REVIEW: Vanguard: Book One

Creator: Dan Butcher

Summary: Vanguard is centered around the titular task force of super-heroes that serve not only as the United Kingdom’s poster-children for the meta-human community, but also as a covert black-ops unit. This duality of nature helps ensure that them, and units like them that aren’t quite as camera friendly, are seen favorably by the public that they serve. However, after being sent on a routine rescue mission to a dangerous war-zone, complications arise and secrets unfold that begin to change the dynamic of power in the civilized world. War erupts in first-world nations. Rioting breaks out in the streets as food runs short. And conspiracies, “plans within plans,” begin to come to light. In the end, it leaves the Vanguard in a dire, and unfavorable, position.

Story: The storytelling in Vanguard starts a bit slowly, but quickly picks up its pace after the first issue. One thing that I immediately noticed about Dan Butcher’s writing is that when there’s words, there are lots of words; and when there’s action, there’s lots of action. The story shifts between these two quickly at times, coming off of pages of dialogue and diving directly into massive action sequences. While I have no inherent distaste for long dialogue in comics, it does come off to be a bit much at times. I found myself skimming over some pages that were simply walls of text. However, it’s worth it to slug through, because in whatever ways Dan Butcher falls behind when it comes to long-winded speeches, he handedly makes up for with his action sequences.

When the comic began, so many of the designs seemed similar that I was worried even calling it a parody of popular tropes might not be right. I was worried for the originality of the comic. However, once the heroes changed from their vibrant “public” outfits to their spec ops gear, the tone of the work shifted quickly. The pages of Vanguard where the real energy is flowing are excellent, and just breeze by as they’re read. Some authors struggle with action, but Butcher already has a great mind for pacing the scenes, keeping them fresh and flowing, and carrying on the story on throughout them. The genuine feel of a war-zone is conveyed.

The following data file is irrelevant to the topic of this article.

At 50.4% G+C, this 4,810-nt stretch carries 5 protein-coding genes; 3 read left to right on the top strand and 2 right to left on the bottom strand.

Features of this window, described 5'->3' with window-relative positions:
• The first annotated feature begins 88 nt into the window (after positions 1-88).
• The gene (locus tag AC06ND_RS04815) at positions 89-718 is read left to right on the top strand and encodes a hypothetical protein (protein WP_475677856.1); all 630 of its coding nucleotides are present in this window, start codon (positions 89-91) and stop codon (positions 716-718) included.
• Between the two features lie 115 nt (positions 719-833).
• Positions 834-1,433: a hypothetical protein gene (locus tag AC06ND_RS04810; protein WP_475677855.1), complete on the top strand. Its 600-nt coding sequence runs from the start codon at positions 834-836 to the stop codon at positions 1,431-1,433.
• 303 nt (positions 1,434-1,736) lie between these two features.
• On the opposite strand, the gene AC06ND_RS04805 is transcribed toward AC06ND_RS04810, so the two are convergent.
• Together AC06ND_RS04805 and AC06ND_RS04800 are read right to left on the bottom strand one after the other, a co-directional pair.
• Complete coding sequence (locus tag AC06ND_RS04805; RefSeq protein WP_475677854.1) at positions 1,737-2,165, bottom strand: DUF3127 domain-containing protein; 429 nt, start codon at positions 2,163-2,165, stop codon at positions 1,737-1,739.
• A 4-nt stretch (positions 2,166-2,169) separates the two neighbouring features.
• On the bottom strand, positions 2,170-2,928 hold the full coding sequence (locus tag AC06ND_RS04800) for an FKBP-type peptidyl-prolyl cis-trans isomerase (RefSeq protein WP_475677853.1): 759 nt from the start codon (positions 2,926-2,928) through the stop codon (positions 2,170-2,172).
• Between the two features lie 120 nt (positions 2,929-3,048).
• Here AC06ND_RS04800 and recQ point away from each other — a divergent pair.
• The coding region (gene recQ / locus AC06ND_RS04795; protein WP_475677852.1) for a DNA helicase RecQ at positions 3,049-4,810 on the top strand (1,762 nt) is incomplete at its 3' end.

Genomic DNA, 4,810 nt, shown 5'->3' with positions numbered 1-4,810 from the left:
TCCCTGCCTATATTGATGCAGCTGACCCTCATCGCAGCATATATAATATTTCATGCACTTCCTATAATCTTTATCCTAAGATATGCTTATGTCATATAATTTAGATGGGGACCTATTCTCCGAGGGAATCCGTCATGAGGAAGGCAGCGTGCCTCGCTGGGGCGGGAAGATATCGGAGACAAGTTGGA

Art: The art in Vanguard is far from flawless, but it’s nothing that can’t be understood and followed. There are places, poses, where the characters feel a bit awkward. If anywhere, Butcher could improve on his anatomical drawing skills, and the panel layouts aren’t the most creative in the world. But the fact that every step of the process was completed wholly by himself lends him some leeway. Creating an entire comic, from page to pencil to letter, is a massive undertaking. The art is solid enough to convey the story and that’s something to be proud of. Besides, once again, the action sequences are where the title shines in the art. It’s almost as though Butcher draws everything better when orchestrating these violent skirmishes. His faces are even drawn more clearly when they’re being punched than when they’re emoting.

Conclusion: Vanguard is a solid read and a promising indie title that should open some doors for its creator. It’s worth checking out for some of its creative takes on traditional super hero situations. I personally, am always a fan of throwing some real-world elements or speculation into this genre.

You can pick up a copy HERE

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